Thus, water acts like a heat buffer for the globe. Its ability to absorb heat at one location and transport it to another locations is extremely important in moderating the climate of our globe. On a smaller scale, anyone who has lived near the beach has probably noticed that days are not as hot during summer and nights are not as cold during winter. This is because of the high heat capacity of water and its ability to absorb to release tremendous amounts of heat without changing temperature.

The ability of water molecules to quickly break and re-form hydrogen bonds gives it a property called cohesion. Water's high amount of cohesion makes it "sticky" such that across the air-water interface, a kind of "water barrier" is set up that allows things to float easier on the surface and causes water to form beads. Many of you have probably seen insects skate across the surface of the water. They can do this because water has a high surface tension. Try placing a toothpick lengthwise across a glass of water, or try filling a glass of water above the rim. The fact that you can do this is testimony to the high surface tension of water.

So far as we know, every living organism on the planet, from the simplest virus to the largest whale, vitally depends on water. All the plants, all the animals, all the bacteria contain water. It is the blood of life and it connects all of us in one common thread. In fact, as Grandfather (from Tom Brown's book) says: "...through water, [we can] communicate with all the waters of the world, even the waters that pulse through the veins of man, animal, plant, and even the rains in the sky. Water then is not just a spiritual entity, but a living, breathing, and thinking being."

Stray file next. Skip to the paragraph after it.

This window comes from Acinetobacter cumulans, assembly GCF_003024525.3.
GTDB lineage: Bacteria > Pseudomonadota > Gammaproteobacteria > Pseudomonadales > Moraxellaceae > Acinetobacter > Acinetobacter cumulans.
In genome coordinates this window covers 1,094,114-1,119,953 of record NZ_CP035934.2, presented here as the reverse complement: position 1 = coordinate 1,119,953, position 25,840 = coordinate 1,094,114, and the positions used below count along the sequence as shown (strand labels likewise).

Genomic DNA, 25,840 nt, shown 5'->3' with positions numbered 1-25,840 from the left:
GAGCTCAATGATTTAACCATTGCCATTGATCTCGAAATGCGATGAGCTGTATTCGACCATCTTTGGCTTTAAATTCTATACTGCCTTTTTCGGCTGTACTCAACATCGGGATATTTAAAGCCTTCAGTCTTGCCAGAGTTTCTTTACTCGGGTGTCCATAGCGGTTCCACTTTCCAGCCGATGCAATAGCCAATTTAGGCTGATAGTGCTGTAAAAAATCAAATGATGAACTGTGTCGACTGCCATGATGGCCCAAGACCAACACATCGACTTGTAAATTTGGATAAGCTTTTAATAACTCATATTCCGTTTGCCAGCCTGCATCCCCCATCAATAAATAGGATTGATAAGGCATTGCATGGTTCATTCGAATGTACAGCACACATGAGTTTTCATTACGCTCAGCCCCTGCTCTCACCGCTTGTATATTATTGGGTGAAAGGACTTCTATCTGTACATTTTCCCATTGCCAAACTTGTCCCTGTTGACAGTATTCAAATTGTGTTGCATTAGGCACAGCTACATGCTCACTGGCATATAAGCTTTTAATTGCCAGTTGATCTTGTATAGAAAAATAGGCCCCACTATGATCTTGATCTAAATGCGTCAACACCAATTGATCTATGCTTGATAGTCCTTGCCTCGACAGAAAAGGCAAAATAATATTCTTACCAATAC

Ice floats because it is less dense than water. This is true about any two substances: if one is less dense than the other, then it will float. Good examples here are oil on water, floating logs, and ducks and witches (a reference to Monty Python's Holy Grail; for those not fortunate enough to have seen their marvelous treatise on the density of objects, rent this movie and watch it!).

The density of a substance (liquid, solid, or gas) is defined as the mass of that substance per unit volume. It is an expression of the amount of molecules packed into a particular volume of space. Think about a cereal box that is packed by weight not volume. When the cereal is loaded into the box, the box is full and has a certain density, for example, one pound of cereal per box. As the box is shipped and the cereal settles, the box is no longer full. The one pound of cereal now occupies a smaller volume (i.e. less than a full box) and thus, the density of the cereal has increased. The cereal grains are packed closer to each other.